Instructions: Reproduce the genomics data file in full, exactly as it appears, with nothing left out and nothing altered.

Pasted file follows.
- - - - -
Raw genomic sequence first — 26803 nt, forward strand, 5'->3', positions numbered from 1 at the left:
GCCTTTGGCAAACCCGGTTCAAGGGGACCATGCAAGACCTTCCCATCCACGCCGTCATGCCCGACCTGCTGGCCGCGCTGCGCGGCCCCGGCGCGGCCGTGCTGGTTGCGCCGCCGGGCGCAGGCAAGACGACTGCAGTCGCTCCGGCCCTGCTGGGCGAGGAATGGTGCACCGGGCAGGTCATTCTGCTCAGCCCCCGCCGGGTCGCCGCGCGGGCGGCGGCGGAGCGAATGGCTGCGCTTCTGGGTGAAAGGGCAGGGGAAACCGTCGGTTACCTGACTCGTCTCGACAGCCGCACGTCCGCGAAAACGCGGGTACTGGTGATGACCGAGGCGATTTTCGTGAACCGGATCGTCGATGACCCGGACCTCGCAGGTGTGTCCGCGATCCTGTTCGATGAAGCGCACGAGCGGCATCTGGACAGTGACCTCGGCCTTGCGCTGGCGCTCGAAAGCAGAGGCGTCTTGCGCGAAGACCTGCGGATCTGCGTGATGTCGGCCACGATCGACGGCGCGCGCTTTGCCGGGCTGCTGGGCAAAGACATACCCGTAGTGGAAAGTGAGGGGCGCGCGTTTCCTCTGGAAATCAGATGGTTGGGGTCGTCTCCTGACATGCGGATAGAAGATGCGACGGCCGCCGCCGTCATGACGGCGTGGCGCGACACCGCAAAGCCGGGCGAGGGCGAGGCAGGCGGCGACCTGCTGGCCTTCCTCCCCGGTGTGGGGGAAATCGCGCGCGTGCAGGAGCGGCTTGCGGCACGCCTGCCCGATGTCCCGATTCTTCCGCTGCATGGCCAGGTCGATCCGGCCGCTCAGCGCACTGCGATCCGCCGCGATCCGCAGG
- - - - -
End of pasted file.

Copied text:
Raw genomic sequence first — 26803 nt, forward strand, 5'->3', positions numbered from 1 at the left:
GCCTTTGGCAAACCCGGTTCAAGGGGACCATGCAAGACCTTCCCATCCACGCCGTCATGCCCGACCTGCTGGCCGCGCTGCGCGGCCCCGGCGCGGCCGTGCTGGTTGCGCCGCCGGGCGCAGGCAAGACGACTGCAGTCGCTCCGGCCCTGCTGGGCGAGGAATGGTGCACCGGGCAGGTCATTCTGCTCAGCCCCCGCCGGGTCGCCGCGCGGGCGGCGGCGGAGCGAATGGCTGCGCTTCTGGGTGAAAGGGCAGGGGAAACCGTCGGTTACCTGACTCGTCTCGACAGCCGCACGTCCGCGAAAACGCGGGTACTGGTGATGACCGAGGCGATTTTCGTGAACCGGATCGTCGATGACCCGGACCTCGCAGGTGTGTCCGCGATCCTGTTCGATGAAGCGCACGAGCGGCATCTGGACAGTGACCTCGGCCTTGCGCTGGCGCTCGAAAGCAGAGGCGTCTTGCGCGAAGACCTGCGGATCTGCGTGATGTCGGCCACGATCGACGGCGCGCGCTTTGCCGGGCTGCTGGGCAAAGACATACCCGTAGTGGAAAGTGAGGGGCGCGCGTTTCCTCTGGAAATCAGATGGTTGGGGTCGTCTCCTGACATGCGGATAGAAGATGCGACGGCCGCCGCCGTCATGACGGCGTGGCGCGACACCGCAAAGCCGGGCGAGGGCGAGGCAGGCGGCGACCTGCTGGCCTTCCTCCCCGGTGTGGGGGAAATCGCGCGCGTGCAGGAGCGGCTTGCGGCACGCCTGCCCGATGTCCCGATTCTTCCGCTGCATGGCCAGGTCGATCCGGCCGCTCAGCGCACTGCGATCCGCCGCGATCCGCAGG